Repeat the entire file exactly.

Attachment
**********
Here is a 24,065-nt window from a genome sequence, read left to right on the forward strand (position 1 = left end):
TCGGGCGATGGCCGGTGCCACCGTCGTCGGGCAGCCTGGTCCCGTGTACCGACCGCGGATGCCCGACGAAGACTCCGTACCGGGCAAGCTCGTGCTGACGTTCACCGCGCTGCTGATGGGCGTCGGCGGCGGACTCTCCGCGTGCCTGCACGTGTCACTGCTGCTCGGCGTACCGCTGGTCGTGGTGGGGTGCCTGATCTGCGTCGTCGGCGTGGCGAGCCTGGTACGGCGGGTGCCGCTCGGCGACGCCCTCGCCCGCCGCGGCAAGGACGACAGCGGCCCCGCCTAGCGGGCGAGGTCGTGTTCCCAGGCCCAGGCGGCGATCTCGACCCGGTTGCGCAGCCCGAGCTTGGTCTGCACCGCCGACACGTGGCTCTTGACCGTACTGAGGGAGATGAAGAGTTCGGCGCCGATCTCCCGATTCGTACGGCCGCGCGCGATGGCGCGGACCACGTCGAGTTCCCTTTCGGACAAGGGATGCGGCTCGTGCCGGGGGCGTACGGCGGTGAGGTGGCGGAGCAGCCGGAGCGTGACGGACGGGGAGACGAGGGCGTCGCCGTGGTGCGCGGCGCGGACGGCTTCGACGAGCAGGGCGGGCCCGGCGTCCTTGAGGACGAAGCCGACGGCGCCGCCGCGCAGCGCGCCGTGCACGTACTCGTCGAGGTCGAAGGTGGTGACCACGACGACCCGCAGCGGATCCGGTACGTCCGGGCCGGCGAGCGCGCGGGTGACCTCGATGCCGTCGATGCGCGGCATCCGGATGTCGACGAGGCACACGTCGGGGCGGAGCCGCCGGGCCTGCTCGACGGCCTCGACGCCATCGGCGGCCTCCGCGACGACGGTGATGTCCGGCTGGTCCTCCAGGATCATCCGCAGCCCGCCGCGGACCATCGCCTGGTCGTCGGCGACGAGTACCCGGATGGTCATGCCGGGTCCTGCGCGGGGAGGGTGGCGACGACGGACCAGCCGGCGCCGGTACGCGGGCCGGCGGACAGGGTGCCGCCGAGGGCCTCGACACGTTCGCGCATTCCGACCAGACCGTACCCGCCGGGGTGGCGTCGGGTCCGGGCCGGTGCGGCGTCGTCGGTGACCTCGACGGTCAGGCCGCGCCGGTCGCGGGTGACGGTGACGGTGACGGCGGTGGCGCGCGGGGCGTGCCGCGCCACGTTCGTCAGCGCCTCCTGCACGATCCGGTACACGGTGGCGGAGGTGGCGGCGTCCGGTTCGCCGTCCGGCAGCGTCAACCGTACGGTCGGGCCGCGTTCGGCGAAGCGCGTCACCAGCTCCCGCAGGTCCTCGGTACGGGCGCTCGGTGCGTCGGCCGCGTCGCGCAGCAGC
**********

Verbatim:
Here is a 24,065-nt window from a genome sequence, read left to right on the forward strand (position 1 = left end):
TCGGGCGATGGCCGGTGCCACCGTCGTCGGGCAGCCTGGTCCCGTGTACCGACCGCGGATGCCCGACGAAGACTCCGTACCGGGCAAGCTCGTGCTGACGTTCACCGCGCTGCTGATGGGCGTCGGCGGCGGACTCTCCGCGTGCCTGCACGTGTCACTGCTGCTCGGCGTACCGCTGGTCGTGGTGGGGTGCCTGATCTGCGTCGTCGGCGTGGCGAGCCTGGTACGGCGGGTGCCGCTCGGCGACGCCCTCGCCCGCCGCGGCAAGGACGACAGCGGCCCCGCCTAGCGGGCGAGGTCGTGTTCCCAGGCCCAGGCGGCGATCTCGACCCGGTTGCGCAGCCCGAGCTTGGTCTGCACCGCCGACACGTGGCTCTTGACCGTACTGAGGGAGATGAAGAGTTCGGCGCCGATCTCCCGATTCGTACGGCCGCGCGCGATGGCGCGGACCACGTCGAGTTCCCTTTCGGACAAGGGATGCGGCTCGTGCCGGGGGCGTACGGCGGTGAGGTGGCGGAGCAGCCGGAGCGTGACGGACGGGGAGACGAGGGCGTCGCCGTGGTGCGCGGCGCGGACGGCTTCGACGAGCAGGGCGGGCCCGGCGTCCTTGAGGACGAAGCCGACGGCGCCGCCGCGCAGCGCGCCGTGCACGTACTCGTCGAGGTCGAAGGTGGTGACCACGACGACCCGCAGCGGATCCGGTACGTCCGGGCCGGCGAGCGCGCGGGTGACCTCGATGCCGTCGATGCGCGGCATCCGGATGTCGACGAGGCACACGTCGGGGCGGAGCCGCCGGGCCTGCTCGACGGCCTCGACGCCATCGGCGGCCTCCGCGACGACGGTGATGTCCGGCTGGTCCTCCAGGATCATCCGCAGCCCGCCGCGGACCATCGCCTGGTCGTCGGCGACGAGTACCCGGATGGTCATGCCGGGTCCTGCGCGGGGAGGGTGGCGACGACGGACCAGCCGGCGCCGGTACGCGGGCCGGCGGACAGGGTGCCGCCGAGGGCCTCGACACGTTCGCGCATTCCGACCAGACCGTACCCGCCGGGGTGGCGTCGGGTCCGGGCCGGTGCGGCGTCGTCGGTGACCTCGACGGTCAGGCCGCGCCGGTCGCGGGTGACGGTGACGGTGACGGCGGTGGCGCGCGGGGCGTGCCGCGCCACGTTCGTCAGCGCCTCCTGCACGATCCGGTACACGGTGGCGGAGGTGGCGGCGTCCGGTTCGCCGTCCGGCAGCGTCAACCGTACGGTCGGGCCGCGTTCGGCGAAGCGCGTCACCAGCTCCCGCAGGTCCTCGGTACGGGCGCTCGGTGCGTCGGCCGCGTCGCGCAGCAGC